“They are commercial decisions,” Pearson said. “The overlay will be a small market until there is a large demand. If AT&T wants to overlay, it is still going to rely on TDMA as a major source of revenue.”

TDMA is supposed to follow the migratory path of EDGE to 3G, and its advocates believe that smooth path sets it up for UMTS and w-CDMA in the future.

“EDGE will provide seamless, voice and data communication for customers,” said Pearson. “And for customers it will provide the economy of scale to effectively deploy this network.”

If EDGE is supposed to steer the way to 3G, some analysts think it might be futile since 3G is around the corner and a full transition to EDGE may not happen before the next generation pounces.

“EDGE,” said Pearson, “should have a long life span.” But Baraban believes that its life span depends on carriers.

For all the future glories of data, no one is certain when GPRS and 3G will take off. Although most vendors are eyeing the second half of this year for GPRS to roll out in full scale, carriers are not as eager as the vendors. Nortel Networks cited carriers’ slow feet on 3G as one of its reasons for cutting its earnings forecast for the first quarter of 2001.

A recent Lehman Brothers’ report had identified handset availability, compatibility of equipment, the end-to-end network testing process, roaming and optimization of radio networks as impediments on the way to a full roll out.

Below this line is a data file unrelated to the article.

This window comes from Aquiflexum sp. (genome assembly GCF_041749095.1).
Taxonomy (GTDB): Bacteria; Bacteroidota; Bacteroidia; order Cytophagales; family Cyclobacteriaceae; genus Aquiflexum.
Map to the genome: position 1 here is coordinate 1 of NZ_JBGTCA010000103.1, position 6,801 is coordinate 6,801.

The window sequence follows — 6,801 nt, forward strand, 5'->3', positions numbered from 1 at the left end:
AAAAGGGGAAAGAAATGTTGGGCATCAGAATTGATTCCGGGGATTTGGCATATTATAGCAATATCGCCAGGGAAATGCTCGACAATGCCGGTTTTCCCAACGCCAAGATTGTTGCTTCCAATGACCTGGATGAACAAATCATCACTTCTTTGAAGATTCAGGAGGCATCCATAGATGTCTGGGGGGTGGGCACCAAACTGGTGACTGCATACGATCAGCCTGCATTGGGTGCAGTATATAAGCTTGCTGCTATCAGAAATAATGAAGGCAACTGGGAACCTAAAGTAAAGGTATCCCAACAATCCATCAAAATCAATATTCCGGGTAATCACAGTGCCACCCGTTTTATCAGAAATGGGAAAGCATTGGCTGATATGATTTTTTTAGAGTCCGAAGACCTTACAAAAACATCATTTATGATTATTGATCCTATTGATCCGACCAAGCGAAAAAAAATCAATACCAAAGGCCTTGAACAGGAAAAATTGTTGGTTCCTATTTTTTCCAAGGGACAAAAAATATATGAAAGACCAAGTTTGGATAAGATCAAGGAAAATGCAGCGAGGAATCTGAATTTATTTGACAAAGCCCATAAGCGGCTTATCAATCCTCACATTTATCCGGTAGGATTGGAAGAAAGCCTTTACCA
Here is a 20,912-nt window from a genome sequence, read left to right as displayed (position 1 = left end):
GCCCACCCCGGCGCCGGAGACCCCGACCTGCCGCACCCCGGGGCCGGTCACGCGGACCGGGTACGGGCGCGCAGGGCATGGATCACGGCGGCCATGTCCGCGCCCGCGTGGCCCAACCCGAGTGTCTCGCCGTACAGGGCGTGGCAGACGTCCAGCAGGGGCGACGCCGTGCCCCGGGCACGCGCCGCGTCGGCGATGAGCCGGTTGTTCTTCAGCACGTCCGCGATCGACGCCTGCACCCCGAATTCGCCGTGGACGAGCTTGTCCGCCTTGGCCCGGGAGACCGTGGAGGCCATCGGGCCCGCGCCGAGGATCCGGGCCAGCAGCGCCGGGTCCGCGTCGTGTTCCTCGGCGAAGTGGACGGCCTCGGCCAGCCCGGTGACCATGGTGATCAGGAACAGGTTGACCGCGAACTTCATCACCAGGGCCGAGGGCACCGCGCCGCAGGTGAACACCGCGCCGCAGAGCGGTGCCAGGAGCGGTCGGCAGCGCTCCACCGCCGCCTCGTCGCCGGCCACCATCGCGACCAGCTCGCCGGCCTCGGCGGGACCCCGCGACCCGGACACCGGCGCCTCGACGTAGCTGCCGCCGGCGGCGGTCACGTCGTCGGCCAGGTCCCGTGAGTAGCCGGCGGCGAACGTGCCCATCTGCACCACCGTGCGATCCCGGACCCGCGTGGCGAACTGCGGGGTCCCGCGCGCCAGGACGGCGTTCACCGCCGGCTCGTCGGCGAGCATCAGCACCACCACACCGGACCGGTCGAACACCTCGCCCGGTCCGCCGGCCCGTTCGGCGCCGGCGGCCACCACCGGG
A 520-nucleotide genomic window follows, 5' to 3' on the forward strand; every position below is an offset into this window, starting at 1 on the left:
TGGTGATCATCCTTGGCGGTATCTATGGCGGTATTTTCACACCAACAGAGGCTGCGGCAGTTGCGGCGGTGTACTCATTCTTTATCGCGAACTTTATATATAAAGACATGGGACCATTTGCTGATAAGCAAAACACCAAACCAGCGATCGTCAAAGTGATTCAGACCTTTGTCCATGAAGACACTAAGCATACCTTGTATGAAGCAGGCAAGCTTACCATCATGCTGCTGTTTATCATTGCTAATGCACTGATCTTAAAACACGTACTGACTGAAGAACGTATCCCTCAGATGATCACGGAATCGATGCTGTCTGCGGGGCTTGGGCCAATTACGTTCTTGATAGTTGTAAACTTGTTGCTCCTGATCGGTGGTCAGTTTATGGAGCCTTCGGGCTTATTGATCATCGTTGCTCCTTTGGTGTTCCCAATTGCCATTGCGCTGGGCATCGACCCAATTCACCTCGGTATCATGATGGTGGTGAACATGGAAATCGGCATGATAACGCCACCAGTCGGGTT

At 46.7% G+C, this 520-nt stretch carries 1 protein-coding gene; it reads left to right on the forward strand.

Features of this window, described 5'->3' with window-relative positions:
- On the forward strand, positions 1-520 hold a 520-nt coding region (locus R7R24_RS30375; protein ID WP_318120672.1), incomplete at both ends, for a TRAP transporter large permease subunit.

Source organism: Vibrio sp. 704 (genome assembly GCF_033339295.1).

But even when it does rollout, the key for TDMA is in a complementary network, said Pearson and Baraban.

TDMA may contend in the Americas, but the door seems closed in Western Europe, which is rooted in GSM. China, after dillydallying, announced in the fourth quarter of last year that it would adopt CDMA. Thus the options for TMDA do continue to shrink.

Except, says Pearson, in Latin America. He said that part of the world is not only unassailable, TDMA will continue to thrive because it still has a low penetration rate, which means the market is open. He said of the 20 operators in the market, 15 use TDMA and five use CDMA. And Brazil, the economic leader, leans heavily toward TDMA technology.

“The jury is still out in what is going to happen to TDMA in Latin America,” said Guy.

A number of operators have begun to bring a wider TDMA presence to the region.

Pearson still believes that TDMA has strong Asian, Middle Eastern and east European appeals and will continue to thrive, even if it is not dominate in those areas.

Referring to the survival of AMPS, he said 50 percent of people subscribe to wireless service for safety reasons and a large percentage of the market does not require the latest and greatest handsets. He also cites a FCC regulatory requirement that cellular operators maintain parallel AMPS network.

Although carriers are calling for the lifting of the regulations, Guy said AMPS is still useful for roaming.

“Second-generation technology has over 500 million customers,” said Pearson, “and they are paying a lot of bills.”

Even if TDMA did go away, contends Guy, it would be a long time.

Likely, it may recede into a rump, but it will still be around.